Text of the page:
400+ Sourced quotes
We have a small faction, and they are a minority, who believe they are there to govern. Then there is the majority of us who believe that indeed we are there to govern but more importantly we are there to be an opposition to the Democratic philosophy and the only way to do that is through confrontation.
The most important things in my life have been being governor of Puerto Rico and eliminating the old tradition that was established by [former Gov. Luis] Muñoz himself of being a boss. He was the boss of the government and there was no opposition in Puerto Rico. That was the thing I broke to make Puerto Rico a two-party system, a truly democratic society.
The government officials, along with the courtiers and the press,... insist that congressional and judicial oversight, the right to privacy, the rule of law, the freedom of the press, the right to express dissent remains inviolate. They use the old words and old phrases, old laws and old constitutional guarantees, to give our corporate totalitarianism a democratic veneer.
A society which makes provision for participation in its good of all its members on equal terms and which secures flexible readjustment of its institutions through interaction of the different forms of associated life is in so far democratic. Such a society must have a type of education which gives individuals a personal interest in social relationships and control, and the habits of mind which secure social changes without introducing disorder.
The principles and practices of democracy continue to spread ever more widely, and it is hard to imagine that there is a corner of the globe into which they will not eventually penetrate. But the euphoria of democratic revolutions is typically short-lived, and its attainment seems typically to be followed by disgruntlement and even cynicism about the actual operation of democratic institutions. It might be widely accepted that democracy is a good thing, yet it is equally apparent that democrats have much work to do in improving the performance of democratic institutions. Of course, it is far easier to perceive the need for reform than to prescribe specific proposals.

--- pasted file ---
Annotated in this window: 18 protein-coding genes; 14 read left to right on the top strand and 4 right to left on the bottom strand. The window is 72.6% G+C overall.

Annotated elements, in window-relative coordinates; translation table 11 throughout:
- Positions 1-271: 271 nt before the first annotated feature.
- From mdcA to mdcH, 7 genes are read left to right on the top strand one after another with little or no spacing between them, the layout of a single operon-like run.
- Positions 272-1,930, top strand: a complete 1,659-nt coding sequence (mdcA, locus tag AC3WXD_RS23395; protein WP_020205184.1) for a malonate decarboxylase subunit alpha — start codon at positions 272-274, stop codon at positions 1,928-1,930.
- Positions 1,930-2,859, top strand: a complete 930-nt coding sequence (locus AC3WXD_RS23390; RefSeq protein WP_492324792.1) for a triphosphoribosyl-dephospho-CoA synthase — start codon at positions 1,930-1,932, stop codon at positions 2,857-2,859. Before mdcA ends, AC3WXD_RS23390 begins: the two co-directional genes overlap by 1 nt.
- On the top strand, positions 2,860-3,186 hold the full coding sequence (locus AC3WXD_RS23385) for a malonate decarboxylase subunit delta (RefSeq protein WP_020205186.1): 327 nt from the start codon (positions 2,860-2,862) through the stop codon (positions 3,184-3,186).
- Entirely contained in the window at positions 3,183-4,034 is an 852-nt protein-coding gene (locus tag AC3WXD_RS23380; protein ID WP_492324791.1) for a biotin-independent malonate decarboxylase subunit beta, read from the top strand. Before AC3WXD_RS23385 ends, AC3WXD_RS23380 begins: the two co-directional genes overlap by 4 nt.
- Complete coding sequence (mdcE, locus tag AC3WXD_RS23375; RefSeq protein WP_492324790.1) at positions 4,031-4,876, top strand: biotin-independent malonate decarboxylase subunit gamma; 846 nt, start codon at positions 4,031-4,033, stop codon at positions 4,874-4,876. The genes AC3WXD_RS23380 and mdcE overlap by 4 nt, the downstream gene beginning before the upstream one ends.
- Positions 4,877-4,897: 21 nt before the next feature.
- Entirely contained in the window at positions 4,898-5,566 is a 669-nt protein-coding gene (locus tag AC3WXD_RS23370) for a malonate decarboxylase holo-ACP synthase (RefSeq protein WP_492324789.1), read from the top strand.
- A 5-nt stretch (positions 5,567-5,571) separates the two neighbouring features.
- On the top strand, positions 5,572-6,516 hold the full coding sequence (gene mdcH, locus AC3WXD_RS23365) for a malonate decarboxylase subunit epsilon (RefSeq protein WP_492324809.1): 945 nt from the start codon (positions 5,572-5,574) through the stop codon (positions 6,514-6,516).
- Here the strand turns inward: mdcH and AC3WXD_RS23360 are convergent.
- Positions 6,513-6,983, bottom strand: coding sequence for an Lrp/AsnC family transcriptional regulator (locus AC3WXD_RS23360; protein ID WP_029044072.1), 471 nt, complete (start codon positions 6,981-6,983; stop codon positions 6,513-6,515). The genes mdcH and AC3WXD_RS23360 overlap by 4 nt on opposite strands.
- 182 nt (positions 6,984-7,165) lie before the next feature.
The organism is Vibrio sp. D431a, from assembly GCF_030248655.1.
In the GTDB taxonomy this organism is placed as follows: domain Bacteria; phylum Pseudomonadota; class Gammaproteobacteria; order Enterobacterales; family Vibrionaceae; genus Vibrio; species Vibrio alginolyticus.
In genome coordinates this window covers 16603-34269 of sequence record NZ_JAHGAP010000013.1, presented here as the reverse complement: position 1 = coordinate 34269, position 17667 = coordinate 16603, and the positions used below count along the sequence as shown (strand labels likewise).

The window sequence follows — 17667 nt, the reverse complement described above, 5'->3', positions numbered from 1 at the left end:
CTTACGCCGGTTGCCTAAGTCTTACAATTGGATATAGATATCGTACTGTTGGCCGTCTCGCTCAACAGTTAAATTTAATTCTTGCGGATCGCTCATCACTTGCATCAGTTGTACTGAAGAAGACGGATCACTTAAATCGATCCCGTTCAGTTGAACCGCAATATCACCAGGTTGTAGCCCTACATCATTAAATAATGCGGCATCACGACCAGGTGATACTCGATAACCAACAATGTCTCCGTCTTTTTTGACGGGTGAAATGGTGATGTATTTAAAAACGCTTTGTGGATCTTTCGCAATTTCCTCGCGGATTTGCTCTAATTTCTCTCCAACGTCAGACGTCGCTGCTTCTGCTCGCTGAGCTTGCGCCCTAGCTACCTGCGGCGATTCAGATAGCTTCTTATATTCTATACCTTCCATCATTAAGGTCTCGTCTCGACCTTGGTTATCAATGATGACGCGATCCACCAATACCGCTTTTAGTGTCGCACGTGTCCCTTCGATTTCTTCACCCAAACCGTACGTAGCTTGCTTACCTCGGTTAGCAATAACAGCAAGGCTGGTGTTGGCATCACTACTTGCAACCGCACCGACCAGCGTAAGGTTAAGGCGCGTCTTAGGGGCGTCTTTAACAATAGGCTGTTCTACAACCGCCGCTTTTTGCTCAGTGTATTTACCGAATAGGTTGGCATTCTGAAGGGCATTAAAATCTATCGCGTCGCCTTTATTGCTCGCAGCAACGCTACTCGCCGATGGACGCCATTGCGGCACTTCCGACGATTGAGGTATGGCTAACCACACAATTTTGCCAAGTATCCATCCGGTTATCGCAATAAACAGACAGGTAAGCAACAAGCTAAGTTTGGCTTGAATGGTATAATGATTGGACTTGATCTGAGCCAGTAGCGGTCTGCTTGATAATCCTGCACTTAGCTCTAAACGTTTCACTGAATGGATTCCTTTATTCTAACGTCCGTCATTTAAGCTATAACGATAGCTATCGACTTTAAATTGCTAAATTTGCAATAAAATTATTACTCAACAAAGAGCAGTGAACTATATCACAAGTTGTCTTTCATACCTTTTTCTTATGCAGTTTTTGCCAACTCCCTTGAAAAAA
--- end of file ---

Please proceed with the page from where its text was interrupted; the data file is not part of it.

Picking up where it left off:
You may ask what kind of republic I dream of. Let me reply: I dream of a republic independent, free, and democratic, of a republic economically prosperous and yet socially just; in short, of a humane republic that serves the individual and that therefore holds the hope that the individual will serve it in turn. Of a republic of well-rounded people, because without such people it is impossible to solve any of our problems — human, economic, ecological, social, or political.
What made Obama unique was that he was the ultimate charismatic politician — the most unknown stranger ever to achieve the presidency in the United States. No one knew who he was, he came out of nowhere, he had this incredible persona that floated him above the fray, destroyed Hillary, took over the Democratic Party and became president. This is truly unprecedented: A young unknown with no history, no paper trail, no well-known associates, self-created.
It is difficult to see why the most advantageous political system, for the present, would not be a democratic state with an artistocratic government, provided only the artistocracy be that of real merit, and not of artificial qualities. If this be not the real principle of the republican form of government then I must confess that I do not know what its principle is.
The rappers brought back rhyme. Critics try to put these kids down, but many of them are good writers. I shouldn't be surprised by the sophistication, some of the allusions—some of them have read widely and just draw on a whole lot of different material. They really have restored an interest in poetry. It's democratic and it's worldwide.
I used to be a person who wanted to believe that there were moral and democratic limits – or, failing that, pragmatic constraints - to how low the prime minister was willing to go, how far he was willing to bend to the proud proponents of apartheid, in order to bolster his power. Not any more. Not after Danny Danon.
In response to a question about drone strikes:I'm sure that the new Yemen, the civilized Yemen and the democratic Yemen, it will be a Yemen without terrorism, without extremism. And we know that we're going to be the deepest path for democracy and for peace and international security.
Politics of all sorts, I confess, are far beyond my limited powers of comprehension. Those of this country as far as I have been able to observe, resolve themselves into two great motives. The aristocratic desire of elevation and separation, and the democratic desire of demolishing and levelling.